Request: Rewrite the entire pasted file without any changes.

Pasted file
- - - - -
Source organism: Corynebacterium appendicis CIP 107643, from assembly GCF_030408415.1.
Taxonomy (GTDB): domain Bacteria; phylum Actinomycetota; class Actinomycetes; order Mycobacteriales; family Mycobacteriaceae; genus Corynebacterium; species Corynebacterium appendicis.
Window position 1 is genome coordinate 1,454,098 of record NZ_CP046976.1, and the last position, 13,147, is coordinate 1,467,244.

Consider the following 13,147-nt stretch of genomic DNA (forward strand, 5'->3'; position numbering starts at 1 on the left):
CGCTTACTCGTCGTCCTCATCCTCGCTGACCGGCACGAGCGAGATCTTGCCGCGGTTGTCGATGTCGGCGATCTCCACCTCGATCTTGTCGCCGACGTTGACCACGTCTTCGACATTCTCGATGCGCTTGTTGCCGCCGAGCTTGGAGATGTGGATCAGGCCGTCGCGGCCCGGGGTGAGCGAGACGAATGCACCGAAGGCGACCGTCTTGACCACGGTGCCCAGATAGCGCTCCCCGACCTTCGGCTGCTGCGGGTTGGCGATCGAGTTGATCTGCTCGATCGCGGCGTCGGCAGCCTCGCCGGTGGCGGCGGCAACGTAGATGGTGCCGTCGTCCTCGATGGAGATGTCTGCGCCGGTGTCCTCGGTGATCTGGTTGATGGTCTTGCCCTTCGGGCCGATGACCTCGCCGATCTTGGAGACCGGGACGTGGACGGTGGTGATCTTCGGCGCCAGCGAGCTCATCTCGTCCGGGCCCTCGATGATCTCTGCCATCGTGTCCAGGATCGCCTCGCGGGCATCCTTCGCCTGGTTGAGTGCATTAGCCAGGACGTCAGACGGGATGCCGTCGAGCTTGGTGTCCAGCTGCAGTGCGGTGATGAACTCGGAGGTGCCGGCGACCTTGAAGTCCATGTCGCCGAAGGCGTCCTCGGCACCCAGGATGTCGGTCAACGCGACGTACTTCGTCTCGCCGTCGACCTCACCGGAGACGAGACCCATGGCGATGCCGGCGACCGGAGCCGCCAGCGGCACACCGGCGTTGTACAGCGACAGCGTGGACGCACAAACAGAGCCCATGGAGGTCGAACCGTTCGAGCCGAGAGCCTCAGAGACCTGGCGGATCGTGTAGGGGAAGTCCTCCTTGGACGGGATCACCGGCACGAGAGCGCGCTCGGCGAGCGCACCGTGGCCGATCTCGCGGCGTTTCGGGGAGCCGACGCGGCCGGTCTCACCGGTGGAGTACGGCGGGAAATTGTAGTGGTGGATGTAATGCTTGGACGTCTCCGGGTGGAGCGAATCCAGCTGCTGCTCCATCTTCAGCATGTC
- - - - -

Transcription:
Source organism: Corynebacterium appendicis CIP 107643, from assembly GCF_030408415.1.
Taxonomy (GTDB): domain Bacteria; phylum Actinomycetota; class Actinomycetes; order Mycobacteriales; family Mycobacteriaceae; genus Corynebacterium; species Corynebacterium appendicis.
Window position 1 is genome coordinate 1,454,098 of record NZ_CP046976.1, and the last position, 13,147, is coordinate 1,467,244.

Consider the following 13,147-nt stretch of genomic DNA (forward strand, 5'->3'; position numbering starts at 1 on the left):
CGCTTACTCGTCGTCCTCATCCTCGCTGACCGGCACGAGCGAGATCTTGCCGCGGTTGTCGATGTCGGCGATCTCCACCTCGATCTTGTCGCCGACGTTGACCACGTCTTCGACATTCTCGATGCGCTTGTTGCCGCCGAGCTTGGAGATGTGGATCAGGCCGTCGCGGCCCGGGGTGAGCGAGACGAATGCACCGAAGGCGACCGTCTTGACCACGGTGCCCAGATAGCGCTCCCCGACCTTCGGCTGCTGCGGGTTGGCGATCGAGTTGATCTGCTCGATCGCGGCGTCGGCAGCCTCGCCGGTGGCGGCGGCAACGTAGATGGTGCCGTCGTCCTCGATGGAGATGTCTGCGCCGGTGTCCTCGGTGATCTGGTTGATGGTCTTGCCCTTCGGGCCGATGACCTCGCCGATCTTGGAGACCGGGACGTGGACGGTGGTGATCTTCGGCGCCAGCGAGCTCATCTCGTCCGGGCCCTCGATGATCTCTGCCATCGTGTCCAGGATCGCCTCGCGGGCATCCTTCGCCTGGTTGAGTGCATTAGCCAGGACGTCAGACGGGATGCCGTCGAGCTTGGTGTCCAGCTGCAGTGCGGTGATGAACTCGGAGGTGCCGGCGACCTTGAAGTCCATGTCGCCGAAGGCGTCCTCGGCACCCAGGATGTCGGTCAACGCGACGTACTTCGTCTCGCCGTCGACCTCACCGGAGACGAGACCCATGGCGATGCCGGCGACCGGAGCCGCCAGCGGCACACCGGCGTTGTACAGCGACAGCGTGGACGCACAAACAGAGCCCATGGAGGTCGAACCGTTCGAGCCGAGAGCCTCAGAGACCTGGCGGATCGTGTAGGGGAAGTCCTCCTTGGACGGGATCACCGGCACGAGAGCGCGCTCGGCGAGCGCACCGTGGCCGATCTCGCGGCGTTTCGGGGAGCCGACGCGGCCGGTCTCACCGGTGGAGTACGGCGGGAAATTGTAGTGGTGGATGTAATGCTTGGACGTCTCCGGGTGGAGCGAATCCAGCTGCTGCTCCATCTTCAGCATGTC